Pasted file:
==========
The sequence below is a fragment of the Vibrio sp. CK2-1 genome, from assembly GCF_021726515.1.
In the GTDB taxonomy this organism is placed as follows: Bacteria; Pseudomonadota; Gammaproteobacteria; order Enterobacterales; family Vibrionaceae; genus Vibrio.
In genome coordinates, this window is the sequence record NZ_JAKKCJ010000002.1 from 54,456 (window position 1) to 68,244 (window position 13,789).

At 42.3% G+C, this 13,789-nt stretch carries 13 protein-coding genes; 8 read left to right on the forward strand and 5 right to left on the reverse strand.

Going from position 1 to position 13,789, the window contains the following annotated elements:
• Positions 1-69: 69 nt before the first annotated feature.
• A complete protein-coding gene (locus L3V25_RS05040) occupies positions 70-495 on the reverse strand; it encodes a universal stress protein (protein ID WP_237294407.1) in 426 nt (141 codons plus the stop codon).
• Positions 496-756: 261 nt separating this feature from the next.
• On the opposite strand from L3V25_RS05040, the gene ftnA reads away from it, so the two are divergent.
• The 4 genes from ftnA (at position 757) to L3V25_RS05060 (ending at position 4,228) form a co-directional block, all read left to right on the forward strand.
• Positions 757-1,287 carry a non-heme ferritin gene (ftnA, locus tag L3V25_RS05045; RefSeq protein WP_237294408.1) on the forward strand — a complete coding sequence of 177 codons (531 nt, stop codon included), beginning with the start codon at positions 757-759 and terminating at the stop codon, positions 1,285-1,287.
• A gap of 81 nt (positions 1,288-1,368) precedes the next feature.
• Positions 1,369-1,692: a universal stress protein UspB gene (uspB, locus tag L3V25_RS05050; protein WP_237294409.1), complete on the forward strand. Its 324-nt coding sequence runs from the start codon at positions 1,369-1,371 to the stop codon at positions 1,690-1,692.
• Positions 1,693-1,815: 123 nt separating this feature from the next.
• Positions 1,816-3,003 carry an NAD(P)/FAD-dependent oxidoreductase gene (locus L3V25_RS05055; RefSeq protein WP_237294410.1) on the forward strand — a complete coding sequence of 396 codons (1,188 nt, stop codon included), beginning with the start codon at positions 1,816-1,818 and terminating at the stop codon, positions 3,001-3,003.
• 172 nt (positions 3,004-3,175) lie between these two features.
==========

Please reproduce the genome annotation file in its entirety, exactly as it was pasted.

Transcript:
The sequence below is a fragment of the Vibrio sp. CK2-1 genome, from assembly GCF_021726515.1.
In the GTDB taxonomy this organism is placed as follows: Bacteria; Pseudomonadota; Gammaproteobacteria; order Enterobacterales; family Vibrionaceae; genus Vibrio.
In genome coordinates, this window is the sequence record NZ_JAKKCJ010000002.1 from 54,456 (window position 1) to 68,244 (window position 13,789).

At 42.3% G+C, this 13,789-nt stretch carries 13 protein-coding genes; 8 read left to right on the forward strand and 5 right to left on the reverse strand.

Going from position 1 to position 13,789, the window contains the following annotated elements:
• Positions 1-69: 69 nt before the first annotated feature.
• A complete protein-coding gene (locus L3V25_RS05040) occupies positions 70-495 on the reverse strand; it encodes a universal stress protein (protein ID WP_237294407.1) in 426 nt (141 codons plus the stop codon).
• Positions 496-756: 261 nt separating this feature from the next.
• On the opposite strand from L3V25_RS05040, the gene ftnA reads away from it, so the two are divergent.
• The 4 genes from ftnA (at position 757) to L3V25_RS05060 (ending at position 4,228) form a co-directional block, all read left to right on the forward strand.
• Positions 757-1,287 carry a non-heme ferritin gene (ftnA, locus tag L3V25_RS05045; RefSeq protein WP_237294408.1) on the forward strand — a complete coding sequence of 177 codons (531 nt, stop codon included), beginning with the start codon at positions 757-759 and terminating at the stop codon, positions 1,285-1,287.
• A gap of 81 nt (positions 1,288-1,368) precedes the next feature.
• Positions 1,369-1,692: a universal stress protein UspB gene (uspB, locus tag L3V25_RS05050; protein WP_237294409.1), complete on the forward strand. Its 324-nt coding sequence runs from the start codon at positions 1,369-1,371 to the stop codon at positions 1,690-1,692.
• Positions 1,693-1,815: 123 nt separating this feature from the next.
• Positions 1,816-3,003 carry an NAD(P)/FAD-dependent oxidoreductase gene (locus L3V25_RS05055; RefSeq protein WP_237294410.1) on the forward strand — a complete coding sequence of 396 codons (1,188 nt, stop codon included), beginning with the start codon at positions 1,816-1,818 and terminating at the stop codon, positions 3,001-3,003.
• 172 nt (positions 3,004-3,175) lie between these two features.